Thus far, my letters to The Telegram have mostly dealt with the arbitrary approach of the Dunderdale administration and the consequences of the ill-conceived Muskrat Falls, project both for the public treasury and for democratic government.
I am a fortunate person; having served two premiers for a total of 11 years, I left the service of government to become engaged in a business career — now spanning nearly three decades — that included construction and development. While I am not an engineer, I have learned much from some very good engineers and other construction professionals, including some of the things contained in this article.
Experience is often the ingredient that offsets construction risk. Right? Well, not always. Ask yourself this question: if experience alone were sufficient, why do oil sands projects continue to experience huge cost overruns despite the fact that large conventional projects can almost be now characterized as cookie-cutter? Even steam-assisted gravity drainage and similar technologies are far more technically simplistic.
Canadian Natural Resources, Imperial Oil and Suncor have been engaged in mega-projects in the oil patch for over 30 years. Vale Inco boasts lengthy world-class expertise, too. While experience is not nearly an antidote to cost overruns, having none is a seriously deficient method of warding off disappointment (a.k.a. bankruptcy).
Nalcor has no experience in large-scale construction.
Senior management will refuse to recognize the importance of experience now; but as design issues and other problems emerge on the Muskrat Falls project, their inexperience will start to show. Overwhelmed bureaucrats at Nalcor will increasingly defer to SNC Lavalin, the engineering, procurement and construction management organization chosen for the project.
Deferring to engineering houses, such as SNC, is one of the prime reasons that these mega-projects get in trouble. That is less a comment on SNC than on their and other similar companies’ orientation and self-interest.
Such organizations will not contractually take on any risk and they make most of their income from engineering hours. It is their bread and butter. When owners depend on such organizations, the heads of engineering houses gleefully rub their hands together and get ready for another big payday. Such deference suits their business model. It allows them to capitalize on the chaos in projects which owners realize only when it is too late, when such projects are off the rails.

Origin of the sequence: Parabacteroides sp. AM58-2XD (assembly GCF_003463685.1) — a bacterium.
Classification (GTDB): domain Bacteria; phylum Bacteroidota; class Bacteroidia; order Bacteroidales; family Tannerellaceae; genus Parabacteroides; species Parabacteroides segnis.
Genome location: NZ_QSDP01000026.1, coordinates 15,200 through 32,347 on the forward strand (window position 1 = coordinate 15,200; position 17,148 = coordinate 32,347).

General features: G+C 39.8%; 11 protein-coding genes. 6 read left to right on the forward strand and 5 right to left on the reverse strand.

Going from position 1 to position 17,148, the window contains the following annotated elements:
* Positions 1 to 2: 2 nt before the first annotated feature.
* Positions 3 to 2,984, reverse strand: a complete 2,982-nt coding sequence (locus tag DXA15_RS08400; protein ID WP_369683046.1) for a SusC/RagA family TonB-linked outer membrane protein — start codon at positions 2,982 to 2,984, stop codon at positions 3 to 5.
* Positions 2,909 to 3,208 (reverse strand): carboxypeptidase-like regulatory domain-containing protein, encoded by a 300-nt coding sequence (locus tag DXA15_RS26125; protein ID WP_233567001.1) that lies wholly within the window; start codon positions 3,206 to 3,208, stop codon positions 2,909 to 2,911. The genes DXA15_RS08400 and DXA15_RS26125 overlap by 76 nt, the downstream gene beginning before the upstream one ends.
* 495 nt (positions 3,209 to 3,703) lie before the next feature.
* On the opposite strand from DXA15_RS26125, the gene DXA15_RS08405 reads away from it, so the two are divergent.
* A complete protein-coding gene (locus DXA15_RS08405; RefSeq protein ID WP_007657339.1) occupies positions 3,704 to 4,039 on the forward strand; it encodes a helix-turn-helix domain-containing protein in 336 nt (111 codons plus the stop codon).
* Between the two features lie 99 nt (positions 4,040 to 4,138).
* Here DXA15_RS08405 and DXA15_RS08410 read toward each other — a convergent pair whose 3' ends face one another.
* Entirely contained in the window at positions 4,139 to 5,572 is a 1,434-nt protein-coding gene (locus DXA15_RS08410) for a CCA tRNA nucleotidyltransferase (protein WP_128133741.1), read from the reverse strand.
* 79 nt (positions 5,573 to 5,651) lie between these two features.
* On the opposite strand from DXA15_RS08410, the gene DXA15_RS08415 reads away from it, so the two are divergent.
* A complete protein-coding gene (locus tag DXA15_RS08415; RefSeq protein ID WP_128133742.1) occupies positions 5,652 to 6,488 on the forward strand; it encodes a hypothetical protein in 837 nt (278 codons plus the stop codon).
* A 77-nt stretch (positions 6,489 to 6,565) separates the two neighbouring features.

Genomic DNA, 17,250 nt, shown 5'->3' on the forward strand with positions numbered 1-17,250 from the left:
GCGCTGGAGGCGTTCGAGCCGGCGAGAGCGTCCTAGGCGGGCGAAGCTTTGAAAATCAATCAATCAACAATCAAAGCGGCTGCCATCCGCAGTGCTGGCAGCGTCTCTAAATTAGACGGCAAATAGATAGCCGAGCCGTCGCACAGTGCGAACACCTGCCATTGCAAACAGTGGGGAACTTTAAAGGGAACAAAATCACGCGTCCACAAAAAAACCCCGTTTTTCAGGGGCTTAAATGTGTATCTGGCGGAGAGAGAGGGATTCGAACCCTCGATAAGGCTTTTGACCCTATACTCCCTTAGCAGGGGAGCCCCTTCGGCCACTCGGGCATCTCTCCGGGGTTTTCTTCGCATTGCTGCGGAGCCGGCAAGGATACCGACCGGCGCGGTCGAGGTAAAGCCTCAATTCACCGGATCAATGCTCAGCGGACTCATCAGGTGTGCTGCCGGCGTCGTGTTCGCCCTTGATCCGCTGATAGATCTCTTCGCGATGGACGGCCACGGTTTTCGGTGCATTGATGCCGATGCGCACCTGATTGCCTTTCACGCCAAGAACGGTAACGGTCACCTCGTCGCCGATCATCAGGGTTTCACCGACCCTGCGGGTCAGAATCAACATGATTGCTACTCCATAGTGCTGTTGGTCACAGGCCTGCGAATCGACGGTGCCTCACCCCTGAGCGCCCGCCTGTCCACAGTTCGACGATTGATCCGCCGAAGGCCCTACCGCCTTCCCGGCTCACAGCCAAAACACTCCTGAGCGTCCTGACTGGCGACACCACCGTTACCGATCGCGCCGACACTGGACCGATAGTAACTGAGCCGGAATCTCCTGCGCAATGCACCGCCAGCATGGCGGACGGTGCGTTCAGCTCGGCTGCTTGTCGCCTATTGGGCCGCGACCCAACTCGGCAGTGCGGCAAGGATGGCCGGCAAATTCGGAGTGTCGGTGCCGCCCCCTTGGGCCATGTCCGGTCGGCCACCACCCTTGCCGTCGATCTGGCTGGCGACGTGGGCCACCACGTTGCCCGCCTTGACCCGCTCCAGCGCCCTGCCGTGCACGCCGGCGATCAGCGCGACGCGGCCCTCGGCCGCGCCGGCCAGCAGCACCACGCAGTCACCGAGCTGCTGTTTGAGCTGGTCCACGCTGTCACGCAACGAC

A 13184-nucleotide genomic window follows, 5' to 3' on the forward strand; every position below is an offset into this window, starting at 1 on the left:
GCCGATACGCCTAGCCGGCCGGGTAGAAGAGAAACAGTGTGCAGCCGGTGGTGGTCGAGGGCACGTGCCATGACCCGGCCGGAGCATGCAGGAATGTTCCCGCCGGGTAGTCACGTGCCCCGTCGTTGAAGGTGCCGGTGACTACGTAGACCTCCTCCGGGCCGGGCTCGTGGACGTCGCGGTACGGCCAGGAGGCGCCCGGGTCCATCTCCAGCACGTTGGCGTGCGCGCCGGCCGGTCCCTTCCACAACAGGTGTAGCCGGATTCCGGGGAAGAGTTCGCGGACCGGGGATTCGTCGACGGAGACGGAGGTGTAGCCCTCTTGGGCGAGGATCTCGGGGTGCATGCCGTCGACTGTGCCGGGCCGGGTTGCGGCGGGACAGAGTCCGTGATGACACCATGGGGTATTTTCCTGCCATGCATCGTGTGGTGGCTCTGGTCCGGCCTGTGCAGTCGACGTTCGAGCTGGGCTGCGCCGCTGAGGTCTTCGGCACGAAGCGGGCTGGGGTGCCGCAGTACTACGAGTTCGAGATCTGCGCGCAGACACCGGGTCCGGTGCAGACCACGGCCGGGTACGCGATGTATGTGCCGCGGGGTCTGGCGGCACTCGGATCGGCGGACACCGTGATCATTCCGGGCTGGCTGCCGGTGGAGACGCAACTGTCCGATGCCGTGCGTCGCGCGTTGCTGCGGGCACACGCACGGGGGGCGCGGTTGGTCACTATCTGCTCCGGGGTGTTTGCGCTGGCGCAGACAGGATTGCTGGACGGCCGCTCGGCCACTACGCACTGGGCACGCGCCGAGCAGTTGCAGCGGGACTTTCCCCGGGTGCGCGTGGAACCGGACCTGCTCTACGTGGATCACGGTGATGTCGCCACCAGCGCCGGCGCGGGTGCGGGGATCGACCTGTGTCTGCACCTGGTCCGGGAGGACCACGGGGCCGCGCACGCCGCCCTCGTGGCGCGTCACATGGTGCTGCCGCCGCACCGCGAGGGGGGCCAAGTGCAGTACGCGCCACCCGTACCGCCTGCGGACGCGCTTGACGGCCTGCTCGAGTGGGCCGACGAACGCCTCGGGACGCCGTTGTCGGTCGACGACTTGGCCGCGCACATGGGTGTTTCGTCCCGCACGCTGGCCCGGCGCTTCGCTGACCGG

In the engineering house, that cost reimbursable contract world, chaos equals cash. Suffice to say: deference to engineering houses is the equivalent of putting the fox in the hen house.
That’s the engineering side of the mega-project. Next is the contractor side. This is how one highly experienced project manager explained how the system works: as soon as the contract is awarded on a large project, the first to show up are not the ones who will fire up the machinery. No, the first people on the construction site are the contractor’s lawyer, the estimator and the project manager.
Every word of the contract and the scope of work is reviewed and compared with what is demanded by the owner. Discrepancies and inevitable design changes become opportunities; their related costs start to be added up even before one piece of material or equipment arrives. In essence, he added, cost overruns begin before the project does. In the contractor’s business model, the claims department is a major profit centre.
As much as Nalcor may tell you that it has control over project costs, the simple realty is that it is in no position to estimate a final project price for Muskrat Falls. Nalcor will rely on an estimate most likely generated by SNC.
When engineering houses prepare estimates the process is hardly what one might call accurate or refined. They take an estimate of engineering hours and price it; then they add the cost of major equipment purchases (which they are reasonably good at pricing). However, to arrive at a full price estimate, they simply rely on multiplying factors to the engineering and equipment estimates to capture the remaining 70 to 80 per cent of the project costs such as materials and indirect and direct construction costs.
This use of factors is akin to sticking your thumb out into the wind to see which way it is blowing. And, as several decades of examples have proven, when it comes to estimating final costs of mega-projects, engineering houses are not very good at it.
Ultimately, all of this will get lost in the fog of managing a major construction project. Bureaucrats at Nalcor will keep on spending money until either the work is completed or the money runs out.
Problem is: it’s your money.
Des Sullivan is a former executive assistant to former premiers Frank Moores and Brian Peckford. He is currently a businessman in St. John’s.